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Geospatial Framework for Water Resources

By: A K Gosain
With the ever increasing demands of the society, it is necessary to identify issues and concerns related to water, as well as develop and implement plans with solutions that are environmentally, socially and economically sustainable at various levels. There is seldom proper coordination seen in the water resource projects which is essential for ensuring collective sustainability.
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Water resource development projects of varied size and scales are inevitable with the ever increasing demands of the society. However, projects inherited—ranging from command areas of millions of hectares to very small local level ones have overlapping and at times conflicting objectives. Thus, there is seldom adequate coordination essential for ensuring collective sustainability. Integrated watershed development and management is the accepted answer but it in turn requires a comprehensive framework that can enable a planning process involving all the stakeholders at different levels and scales. Such a compulsory unified hydrological framework is essential to evaluate the cause and effect of all the proposed actions within the drainage basins.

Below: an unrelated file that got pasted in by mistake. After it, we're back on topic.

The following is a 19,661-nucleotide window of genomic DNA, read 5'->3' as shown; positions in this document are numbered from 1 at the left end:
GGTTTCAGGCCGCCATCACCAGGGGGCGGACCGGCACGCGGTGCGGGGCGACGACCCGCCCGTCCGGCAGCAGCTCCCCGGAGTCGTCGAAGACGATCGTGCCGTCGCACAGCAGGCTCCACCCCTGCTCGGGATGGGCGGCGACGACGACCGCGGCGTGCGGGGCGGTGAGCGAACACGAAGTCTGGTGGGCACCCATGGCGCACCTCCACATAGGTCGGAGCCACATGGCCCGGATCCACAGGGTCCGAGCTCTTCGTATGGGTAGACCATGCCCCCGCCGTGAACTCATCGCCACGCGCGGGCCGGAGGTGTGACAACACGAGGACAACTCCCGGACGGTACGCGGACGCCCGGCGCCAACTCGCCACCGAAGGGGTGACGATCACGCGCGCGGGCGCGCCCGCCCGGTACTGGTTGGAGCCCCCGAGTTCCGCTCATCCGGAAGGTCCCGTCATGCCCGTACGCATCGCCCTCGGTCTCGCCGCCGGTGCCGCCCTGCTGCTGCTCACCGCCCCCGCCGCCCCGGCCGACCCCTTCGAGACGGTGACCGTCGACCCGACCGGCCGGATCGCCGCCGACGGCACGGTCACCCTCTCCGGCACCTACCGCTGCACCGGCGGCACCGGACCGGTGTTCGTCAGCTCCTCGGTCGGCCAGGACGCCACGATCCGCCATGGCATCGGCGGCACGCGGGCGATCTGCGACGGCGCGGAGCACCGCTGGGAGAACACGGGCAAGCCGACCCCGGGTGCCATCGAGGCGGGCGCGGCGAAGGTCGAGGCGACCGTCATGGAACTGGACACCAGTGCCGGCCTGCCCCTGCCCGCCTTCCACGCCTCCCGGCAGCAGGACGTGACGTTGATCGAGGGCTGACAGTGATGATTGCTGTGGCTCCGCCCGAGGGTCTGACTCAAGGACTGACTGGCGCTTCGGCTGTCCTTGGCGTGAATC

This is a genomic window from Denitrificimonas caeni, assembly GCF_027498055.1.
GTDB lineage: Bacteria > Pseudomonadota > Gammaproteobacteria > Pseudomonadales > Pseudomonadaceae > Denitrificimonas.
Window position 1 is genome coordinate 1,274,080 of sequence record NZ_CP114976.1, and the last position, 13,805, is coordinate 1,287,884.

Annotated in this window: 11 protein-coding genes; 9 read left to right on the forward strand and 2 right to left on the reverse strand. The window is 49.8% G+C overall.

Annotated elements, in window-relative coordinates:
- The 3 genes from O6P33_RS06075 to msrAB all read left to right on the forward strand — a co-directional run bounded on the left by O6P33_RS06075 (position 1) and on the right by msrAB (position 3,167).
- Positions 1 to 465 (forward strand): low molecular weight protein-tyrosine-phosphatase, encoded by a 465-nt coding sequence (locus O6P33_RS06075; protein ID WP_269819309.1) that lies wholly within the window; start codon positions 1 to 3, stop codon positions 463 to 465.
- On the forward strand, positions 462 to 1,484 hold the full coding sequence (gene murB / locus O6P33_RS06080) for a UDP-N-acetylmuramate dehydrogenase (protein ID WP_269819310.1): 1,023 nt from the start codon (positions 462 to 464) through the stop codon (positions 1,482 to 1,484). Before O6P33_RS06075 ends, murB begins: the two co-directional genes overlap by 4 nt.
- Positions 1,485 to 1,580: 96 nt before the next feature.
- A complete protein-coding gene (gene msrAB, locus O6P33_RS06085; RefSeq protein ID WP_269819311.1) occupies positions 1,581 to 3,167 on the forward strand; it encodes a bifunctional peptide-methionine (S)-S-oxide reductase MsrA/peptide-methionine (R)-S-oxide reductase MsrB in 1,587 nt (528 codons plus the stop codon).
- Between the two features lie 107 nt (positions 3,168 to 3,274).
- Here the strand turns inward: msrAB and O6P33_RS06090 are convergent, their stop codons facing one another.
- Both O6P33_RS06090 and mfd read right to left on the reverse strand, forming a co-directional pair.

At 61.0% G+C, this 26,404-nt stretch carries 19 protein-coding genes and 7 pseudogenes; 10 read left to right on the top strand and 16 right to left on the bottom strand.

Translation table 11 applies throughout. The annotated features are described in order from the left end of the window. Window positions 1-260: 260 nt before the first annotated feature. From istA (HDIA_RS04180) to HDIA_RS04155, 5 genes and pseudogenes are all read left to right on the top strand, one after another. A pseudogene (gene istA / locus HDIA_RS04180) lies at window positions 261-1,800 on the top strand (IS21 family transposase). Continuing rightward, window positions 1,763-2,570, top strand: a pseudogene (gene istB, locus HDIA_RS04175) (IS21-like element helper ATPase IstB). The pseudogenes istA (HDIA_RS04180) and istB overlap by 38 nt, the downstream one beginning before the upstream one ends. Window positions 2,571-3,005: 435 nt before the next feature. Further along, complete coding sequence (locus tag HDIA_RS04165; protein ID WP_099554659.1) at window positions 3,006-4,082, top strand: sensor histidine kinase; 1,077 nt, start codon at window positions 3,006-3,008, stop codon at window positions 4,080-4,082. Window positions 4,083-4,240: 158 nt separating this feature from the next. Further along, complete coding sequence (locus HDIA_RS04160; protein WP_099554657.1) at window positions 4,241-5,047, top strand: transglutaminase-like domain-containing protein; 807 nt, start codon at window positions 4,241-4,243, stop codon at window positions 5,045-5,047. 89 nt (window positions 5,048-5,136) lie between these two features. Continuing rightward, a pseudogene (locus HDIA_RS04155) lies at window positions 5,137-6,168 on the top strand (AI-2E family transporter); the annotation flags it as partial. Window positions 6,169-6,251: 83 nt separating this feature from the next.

Integrated water resources framework for India: A comprehensive planning process should cooperatively work towards identifying the water resource concerns, as well as develop and implement plans with solutions that are environmentally, socially and economically sustainable at various connectivity levels of the drainage system. It is important to understand that integrated water resource management should not merely imply the maintenance of an inventory of activities to be undertaken within a hydrological unit. It also requires the collation of information needed to evaluate the cause and effect of all the proposed actions within the drainage basin.

The watershed is the smallest unit where the evaluation of man induced impacts upon natural resources becomes possible. The impact at the watershed level will be experienced at a higher level within the drainage basin, and its assessment will require a regularly maintained and updated framework. The development of a hydrologic information system component is the logical response to meet the specific needs of the various end-users, which consists of a database coupled with tools for acquiring data to fill the database and tools for analysing, visualising and modelling the data contained within it.